Remember the confident claims of the charter champions? Money doesn’t matter, they insisted. What matters is good management and getting rid of unions. Free of unions and cumbersome rules, charter schools would do better, for less, they self-assuredly predicted.
Now they’re singing a different tune. The charter-touting Fordham Foundation, headed by Reagan administration assistant secretary of education Chester Finn, is whining that charter schools get less money than traditional public schools.
It’s not fair, pouts Checker. We want our fair share. Never mind that charter schools do not even pretend to educate students with special needs whose high costs inflate the average per-pupil expenditure in city schools. They still want what the public schools spend.
Then, according to today’s Times, Checker gets really mad. If New York City can sue, so can we, he proclaims, stamping his foot in frustrated envy. Never mind that the right has consistently scorned school finance equity suits. Conservative academics flocked to New York to argue at the CFE case that the city doesn’t need any more money. Just look at the parochial schools that cost half as much, they argued. (Not so hard when you pay your teachers pennies.) The problem, they concluded unanimously, is union salaries and union work rules.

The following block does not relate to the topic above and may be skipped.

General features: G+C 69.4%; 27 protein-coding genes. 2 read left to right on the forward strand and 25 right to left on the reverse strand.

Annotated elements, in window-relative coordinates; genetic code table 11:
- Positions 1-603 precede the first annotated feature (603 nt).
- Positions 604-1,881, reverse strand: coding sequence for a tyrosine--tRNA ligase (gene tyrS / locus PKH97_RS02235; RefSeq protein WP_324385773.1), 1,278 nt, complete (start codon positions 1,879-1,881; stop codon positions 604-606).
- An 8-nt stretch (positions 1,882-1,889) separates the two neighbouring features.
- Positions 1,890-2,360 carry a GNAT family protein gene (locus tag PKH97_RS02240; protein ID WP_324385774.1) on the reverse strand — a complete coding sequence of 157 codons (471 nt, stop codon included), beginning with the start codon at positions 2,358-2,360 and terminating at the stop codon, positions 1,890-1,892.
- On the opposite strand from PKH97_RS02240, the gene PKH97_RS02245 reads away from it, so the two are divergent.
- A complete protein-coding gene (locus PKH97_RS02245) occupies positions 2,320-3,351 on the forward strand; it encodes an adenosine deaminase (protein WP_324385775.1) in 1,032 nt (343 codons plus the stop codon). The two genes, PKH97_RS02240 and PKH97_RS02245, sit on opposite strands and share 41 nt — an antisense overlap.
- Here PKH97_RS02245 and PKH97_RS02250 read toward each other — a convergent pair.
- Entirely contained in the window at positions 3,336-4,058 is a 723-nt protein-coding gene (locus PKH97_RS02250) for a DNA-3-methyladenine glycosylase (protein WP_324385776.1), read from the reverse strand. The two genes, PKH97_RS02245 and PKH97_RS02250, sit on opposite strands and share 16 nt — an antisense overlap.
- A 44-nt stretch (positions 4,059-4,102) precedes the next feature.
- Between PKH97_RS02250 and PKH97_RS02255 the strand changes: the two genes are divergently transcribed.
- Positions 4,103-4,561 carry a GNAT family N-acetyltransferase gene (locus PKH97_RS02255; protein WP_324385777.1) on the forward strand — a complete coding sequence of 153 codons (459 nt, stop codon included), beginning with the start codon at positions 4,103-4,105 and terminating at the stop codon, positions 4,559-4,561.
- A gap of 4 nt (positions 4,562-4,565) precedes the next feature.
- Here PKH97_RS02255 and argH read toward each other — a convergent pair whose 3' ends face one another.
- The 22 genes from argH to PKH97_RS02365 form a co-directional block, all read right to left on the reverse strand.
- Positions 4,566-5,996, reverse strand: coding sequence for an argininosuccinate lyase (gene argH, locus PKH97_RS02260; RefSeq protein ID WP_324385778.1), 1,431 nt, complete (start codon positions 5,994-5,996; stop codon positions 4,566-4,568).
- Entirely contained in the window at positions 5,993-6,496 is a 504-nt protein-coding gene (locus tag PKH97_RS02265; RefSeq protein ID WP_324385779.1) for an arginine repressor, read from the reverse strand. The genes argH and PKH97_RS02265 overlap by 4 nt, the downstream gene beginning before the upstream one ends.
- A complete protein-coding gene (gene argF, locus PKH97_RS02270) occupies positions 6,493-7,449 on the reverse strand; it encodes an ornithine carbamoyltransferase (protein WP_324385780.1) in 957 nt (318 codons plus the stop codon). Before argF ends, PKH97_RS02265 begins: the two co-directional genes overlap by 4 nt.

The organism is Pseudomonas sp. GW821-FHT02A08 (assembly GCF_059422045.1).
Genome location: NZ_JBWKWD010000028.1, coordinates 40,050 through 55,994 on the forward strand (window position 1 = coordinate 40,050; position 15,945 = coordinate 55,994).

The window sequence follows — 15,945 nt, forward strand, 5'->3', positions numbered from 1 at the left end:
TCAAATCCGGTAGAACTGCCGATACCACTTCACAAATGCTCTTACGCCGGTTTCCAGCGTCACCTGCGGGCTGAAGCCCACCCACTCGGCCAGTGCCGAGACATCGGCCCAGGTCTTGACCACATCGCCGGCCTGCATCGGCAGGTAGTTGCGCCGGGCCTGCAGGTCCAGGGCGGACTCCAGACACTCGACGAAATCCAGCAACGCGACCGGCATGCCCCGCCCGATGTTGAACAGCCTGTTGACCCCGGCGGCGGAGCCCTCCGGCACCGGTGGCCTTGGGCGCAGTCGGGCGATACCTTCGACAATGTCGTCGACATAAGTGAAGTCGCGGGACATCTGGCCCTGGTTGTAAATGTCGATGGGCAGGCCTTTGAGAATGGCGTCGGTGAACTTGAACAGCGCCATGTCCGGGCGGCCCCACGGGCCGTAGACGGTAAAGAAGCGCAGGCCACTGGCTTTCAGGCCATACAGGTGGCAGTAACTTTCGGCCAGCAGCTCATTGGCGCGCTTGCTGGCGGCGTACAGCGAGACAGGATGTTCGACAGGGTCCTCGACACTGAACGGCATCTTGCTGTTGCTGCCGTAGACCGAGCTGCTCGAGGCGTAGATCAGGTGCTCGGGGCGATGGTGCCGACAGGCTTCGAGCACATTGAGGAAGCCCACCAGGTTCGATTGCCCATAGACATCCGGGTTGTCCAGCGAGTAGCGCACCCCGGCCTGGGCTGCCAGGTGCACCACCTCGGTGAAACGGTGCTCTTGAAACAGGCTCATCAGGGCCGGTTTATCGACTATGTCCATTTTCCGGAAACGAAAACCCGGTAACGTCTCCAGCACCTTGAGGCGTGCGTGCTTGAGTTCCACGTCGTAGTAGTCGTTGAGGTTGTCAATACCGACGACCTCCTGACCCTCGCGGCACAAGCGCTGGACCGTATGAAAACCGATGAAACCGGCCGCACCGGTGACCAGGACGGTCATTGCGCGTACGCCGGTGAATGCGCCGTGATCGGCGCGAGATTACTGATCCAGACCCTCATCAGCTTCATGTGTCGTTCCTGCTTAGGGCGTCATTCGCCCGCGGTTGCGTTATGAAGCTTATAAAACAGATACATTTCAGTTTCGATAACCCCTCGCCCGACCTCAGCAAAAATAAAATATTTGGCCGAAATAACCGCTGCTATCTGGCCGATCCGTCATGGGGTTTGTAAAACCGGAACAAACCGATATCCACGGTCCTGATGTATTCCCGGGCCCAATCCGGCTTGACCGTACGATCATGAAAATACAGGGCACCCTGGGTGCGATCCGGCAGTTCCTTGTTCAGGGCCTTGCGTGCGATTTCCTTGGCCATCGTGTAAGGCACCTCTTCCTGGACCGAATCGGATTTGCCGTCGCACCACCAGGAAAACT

So now the shoe is on the other foot, and the charter schools (almost all non-union) are crying poverty. Next we’ll hear them blame their less-than-stellar performance on under-financing. Welcome to the club, Checker.